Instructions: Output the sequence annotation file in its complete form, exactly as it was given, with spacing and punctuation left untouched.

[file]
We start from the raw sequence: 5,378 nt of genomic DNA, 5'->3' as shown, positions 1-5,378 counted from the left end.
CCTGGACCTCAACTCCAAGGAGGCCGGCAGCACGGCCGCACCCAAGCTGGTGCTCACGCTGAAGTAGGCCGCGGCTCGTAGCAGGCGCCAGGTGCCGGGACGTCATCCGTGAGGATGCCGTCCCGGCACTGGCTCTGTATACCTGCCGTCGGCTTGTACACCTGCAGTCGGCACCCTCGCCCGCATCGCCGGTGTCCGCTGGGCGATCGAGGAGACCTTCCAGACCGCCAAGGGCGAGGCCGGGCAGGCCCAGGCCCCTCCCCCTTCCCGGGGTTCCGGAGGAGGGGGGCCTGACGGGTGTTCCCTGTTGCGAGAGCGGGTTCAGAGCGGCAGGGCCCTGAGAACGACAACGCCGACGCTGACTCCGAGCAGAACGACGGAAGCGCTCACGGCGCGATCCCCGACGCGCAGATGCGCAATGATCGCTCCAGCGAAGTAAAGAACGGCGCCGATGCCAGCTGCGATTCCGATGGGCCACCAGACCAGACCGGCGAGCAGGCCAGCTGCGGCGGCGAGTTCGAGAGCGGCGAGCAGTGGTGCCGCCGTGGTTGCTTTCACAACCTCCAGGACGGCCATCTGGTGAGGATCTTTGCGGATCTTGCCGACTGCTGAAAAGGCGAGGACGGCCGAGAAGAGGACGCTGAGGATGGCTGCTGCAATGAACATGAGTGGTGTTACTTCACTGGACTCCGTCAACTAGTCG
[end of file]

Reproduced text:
We start from the raw sequence: 5,378 nt of genomic DNA, 5'->3' as shown, positions 1-5,378 counted from the left end.
CCTGGACCTCAACTCCAAGGAGGCCGGCAGCACGGCCGCACCCAAGCTGGTGCTCACGCTGAAGTAGGCCGCGGCTCGTAGCAGGCGCCAGGTGCCGGGACGTCATCCGTGAGGATGCCGTCCCGGCACTGGCTCTGTATACCTGCCGTCGGCTTGTACACCTGCAGTCGGCACCCTCGCCCGCATCGCCGGTGTCCGCTGGGCGATCGAGGAGACCTTCCAGACCGCCAAGGGCGAGGCCGGGCAGGCCCAGGCCCCTCCCCCTTCCCGGGGTTCCGGAGGAGGGGGGCCTGACGGGTGTTCCCTGTTGCGAGAGCGGGTTCAGAGCGGCAGGGCCCTGAGAACGACAACGCCGACGCTGACTCCGAGCAGAACGACGGAAGCGCTCACGGCGCGATCCCCGACGCGCAGATGCGCAATGATCGCTCCAGCGAAGTAAAGAACGGCGCCGATGCCAGCTGCGATTCCGATGGGCCACCAGACCAGACCGGCGAGCAGGCCAGCTGCGGCGGCGAGTTCGAGAGCGGCGAGCAGTGGTGCCGCCGTGGTTGCTTTCACAACCTCCAGGACGGCCATCTGGTGAGGATCTTTGCGGATCTTGCCGACTGCTGAAAAGGCGAGGACGGCCGAGAAGAGGACGCTGAGGATGGCTGCTGCAATGAACATGAGTGGTGTTACTTCACTGGACTCCGTCAACTAGTCG